Eventually, Edward saves a group of humans from being discovered by vampires (who would subsequently send them the pharmaceutical companies to be processed); he teams up with them upon learning that they may have found a way to cure the vampire curse. It’s at this point that Daybreakers slowly and over time ceases to be a piece of social commentary and focuses much more on propelling the plot forward through action; it makes things no less entertaining but as soon as the allegory stops, the film does become somewhat less interesting. What really causes Daybreakers to drop off is the obvious lack of certainty over where to go with the story’s violent, incredibly bloody climax; is this meant to be a tragic scene of loss and destruction, or should we walk away from the movie holding onto the message of hope inherent in the finale? None of this will really matter to the gorehounds, but it does take quite a bit away from a film filled with rich subtext and symbolic representation.
While the film falters in ending, the rest is solid and all of it is held up by pretty great core performances. Hawke does what he’s good at here; it’s nothing new, but that sort of muted brooding works for Edward. Sam Neil really steals the entire film as the antagonist, an oily and coolly malicious villain who Neil clearly delighted in bringing to life. Bromley’s a great stand-in for the greedy corporate suits who have brought so much ruin upon the American population through their own avarice and unethical behaviors; he doesn’t care about curing vampires or even finding a blood replacement for the sake of the people, but rather for the sake of a tidy profit. Neil connects with this character’s heart and really runs with it, turning out one of those precious performances wherein a seasoned and talented actor brings gravitas to the camp taking place around them.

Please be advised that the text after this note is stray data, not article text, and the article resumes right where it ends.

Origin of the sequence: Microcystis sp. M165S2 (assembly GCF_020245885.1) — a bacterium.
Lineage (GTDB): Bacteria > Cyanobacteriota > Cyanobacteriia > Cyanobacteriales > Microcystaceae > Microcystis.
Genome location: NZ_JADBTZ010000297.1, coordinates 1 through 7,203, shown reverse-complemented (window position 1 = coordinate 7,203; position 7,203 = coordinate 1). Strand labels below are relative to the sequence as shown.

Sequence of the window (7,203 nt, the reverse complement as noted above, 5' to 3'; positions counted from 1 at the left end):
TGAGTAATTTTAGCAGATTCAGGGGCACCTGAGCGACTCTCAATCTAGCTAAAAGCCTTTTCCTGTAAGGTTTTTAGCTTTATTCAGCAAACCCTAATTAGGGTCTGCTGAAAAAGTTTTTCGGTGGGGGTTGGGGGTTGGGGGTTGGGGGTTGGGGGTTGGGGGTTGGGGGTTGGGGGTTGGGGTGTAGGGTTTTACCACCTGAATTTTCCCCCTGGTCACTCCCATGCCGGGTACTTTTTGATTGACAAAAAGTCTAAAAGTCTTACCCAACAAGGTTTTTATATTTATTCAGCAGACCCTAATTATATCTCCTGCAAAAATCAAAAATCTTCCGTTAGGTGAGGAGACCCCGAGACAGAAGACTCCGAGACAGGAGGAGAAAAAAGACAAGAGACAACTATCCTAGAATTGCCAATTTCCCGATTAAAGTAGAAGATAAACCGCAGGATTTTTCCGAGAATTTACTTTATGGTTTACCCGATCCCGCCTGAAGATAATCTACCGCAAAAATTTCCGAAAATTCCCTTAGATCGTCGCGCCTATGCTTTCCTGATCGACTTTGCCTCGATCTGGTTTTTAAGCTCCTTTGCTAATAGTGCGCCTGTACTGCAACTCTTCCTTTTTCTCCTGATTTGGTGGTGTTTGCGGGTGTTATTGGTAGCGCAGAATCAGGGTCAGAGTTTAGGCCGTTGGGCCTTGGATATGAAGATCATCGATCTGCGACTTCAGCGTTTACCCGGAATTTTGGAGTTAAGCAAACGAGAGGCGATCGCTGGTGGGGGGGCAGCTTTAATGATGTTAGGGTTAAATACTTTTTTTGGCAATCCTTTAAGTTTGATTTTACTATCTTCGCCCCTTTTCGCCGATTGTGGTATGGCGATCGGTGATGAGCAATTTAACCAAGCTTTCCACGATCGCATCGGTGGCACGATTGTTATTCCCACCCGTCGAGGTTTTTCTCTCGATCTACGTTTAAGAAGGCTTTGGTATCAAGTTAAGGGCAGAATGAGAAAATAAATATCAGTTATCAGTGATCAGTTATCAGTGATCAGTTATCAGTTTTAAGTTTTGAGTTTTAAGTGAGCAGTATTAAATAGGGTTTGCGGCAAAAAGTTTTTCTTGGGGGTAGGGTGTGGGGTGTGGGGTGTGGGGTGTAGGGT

Had the Spierigs come up with a clearer path to bringing Daybreakers to a close, it would have been a much stronger film. As it is, it’s a solid little genre film with a muddled denouement that holds the film back but doesn’t detract from the frequently wonderful moments preceding it or undo any of the veiled political allusions woven throughout the narrative. If nothing else Daybreakers should more clearly identify, to a larger audience, the Spierigs as energetic and exciting filmmakers with plenty of new ideas to bring to tired and worn out genres. With a judicious editing of their scripts, they should be more than capable of contributing a real classic to genre filmmaking before long– in the end, that sort of discerning eye is all that Daybreakers would have needed to tighten up and work as a much more economical film.